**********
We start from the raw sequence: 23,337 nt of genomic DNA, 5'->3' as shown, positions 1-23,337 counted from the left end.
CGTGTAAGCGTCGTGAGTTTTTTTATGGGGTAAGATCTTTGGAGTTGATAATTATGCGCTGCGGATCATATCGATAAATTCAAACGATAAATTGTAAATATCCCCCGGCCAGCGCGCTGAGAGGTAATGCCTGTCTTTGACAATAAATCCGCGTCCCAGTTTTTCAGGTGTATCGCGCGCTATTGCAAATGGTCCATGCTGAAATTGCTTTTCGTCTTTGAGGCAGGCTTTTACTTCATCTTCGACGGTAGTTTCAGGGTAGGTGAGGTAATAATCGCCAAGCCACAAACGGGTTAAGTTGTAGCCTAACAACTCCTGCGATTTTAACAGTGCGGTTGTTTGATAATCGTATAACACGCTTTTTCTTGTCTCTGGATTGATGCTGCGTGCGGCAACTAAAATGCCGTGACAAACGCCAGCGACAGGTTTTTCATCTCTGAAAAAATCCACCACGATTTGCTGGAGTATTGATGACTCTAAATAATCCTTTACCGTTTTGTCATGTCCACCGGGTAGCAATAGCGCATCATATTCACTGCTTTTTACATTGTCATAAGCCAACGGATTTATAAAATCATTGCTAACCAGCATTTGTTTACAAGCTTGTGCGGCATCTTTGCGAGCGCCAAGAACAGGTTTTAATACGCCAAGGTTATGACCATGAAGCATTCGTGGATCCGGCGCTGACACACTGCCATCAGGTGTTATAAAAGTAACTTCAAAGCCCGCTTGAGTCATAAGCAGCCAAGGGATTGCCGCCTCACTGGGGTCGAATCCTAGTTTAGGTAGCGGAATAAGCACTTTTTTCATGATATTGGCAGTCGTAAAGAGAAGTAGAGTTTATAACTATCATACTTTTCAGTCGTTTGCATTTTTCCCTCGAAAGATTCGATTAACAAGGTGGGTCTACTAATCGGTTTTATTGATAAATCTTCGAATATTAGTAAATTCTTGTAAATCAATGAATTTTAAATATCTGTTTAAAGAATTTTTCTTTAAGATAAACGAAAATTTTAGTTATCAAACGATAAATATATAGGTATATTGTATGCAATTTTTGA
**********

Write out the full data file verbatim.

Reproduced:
We start from the raw sequence: 23,337 nt of genomic DNA, 5'->3' as shown, positions 1-23,337 counted from the left end.
CGTGTAAGCGTCGTGAGTTTTTTTATGGGGTAAGATCTTTGGAGTTGATAATTATGCGCTGCGGATCATATCGATAAATTCAAACGATAAATTGTAAATATCCCCCGGCCAGCGCGCTGAGAGGTAATGCCTGTCTTTGACAATAAATCCGCGTCCCAGTTTTTCAGGTGTATCGCGCGCTATTGCAAATGGTCCATGCTGAAATTGCTTTTCGTCTTTGAGGCAGGCTTTTACTTCATCTTCGACGGTAGTTTCAGGGTAGGTGAGGTAATAATCGCCAAGCCACAAACGGGTTAAGTTGTAGCCTAACAACTCCTGCGATTTTAACAGTGCGGTTGTTTGATAATCGTATAACACGCTTTTTCTTGTCTCTGGATTGATGCTGCGTGCGGCAACTAAAATGCCGTGACAAACGCCAGCGACAGGTTTTTCATCTCTGAAAAAATCCACCACGATTTGCTGGAGTATTGATGACTCTAAATAATCCTTTACCGTTTTGTCATGTCCACCGGGTAGCAATAGCGCATCATATTCACTGCTTTTTACATTGTCATAAGCCAACGGATTTATAAAATCATTGCTAACCAGCATTTGTTTACAAGCTTGTGCGGCATCTTTGCGAGCGCCAAGAACAGGTTTTAATACGCCAAGGTTATGACCATGAAGCATTCGTGGATCCGGCGCTGACACACTGCCATCAGGTGTTATAAAAGTAACTTCAAAGCCCGCTTGAGTCATAAGCAGCCAAGGGATTGCCGCCTCACTGGGGTCGAATCCTAGTTTAGGTAGCGGAATAAGCACTTTTTTCATGATATTGGCAGTCGTAAAGAGAAGTAGAGTTTATAACTATCATACTTTTCAGTCGTTTGCATTTTTCCCTCGAAAGATTCGATTAACAAGGTGGGTCTACTAATCGGTTTTATTGATAAATCTTCGAATATTAGTAAATTCTTGTAAATCAATGAATTTTAAATATCTGTTTAAAGAATTTTTCTTTAAGATAAACGAAAATTTTAGTTATCAAACGATAAATATATAGGTATATTGTATGCAATTTTTGA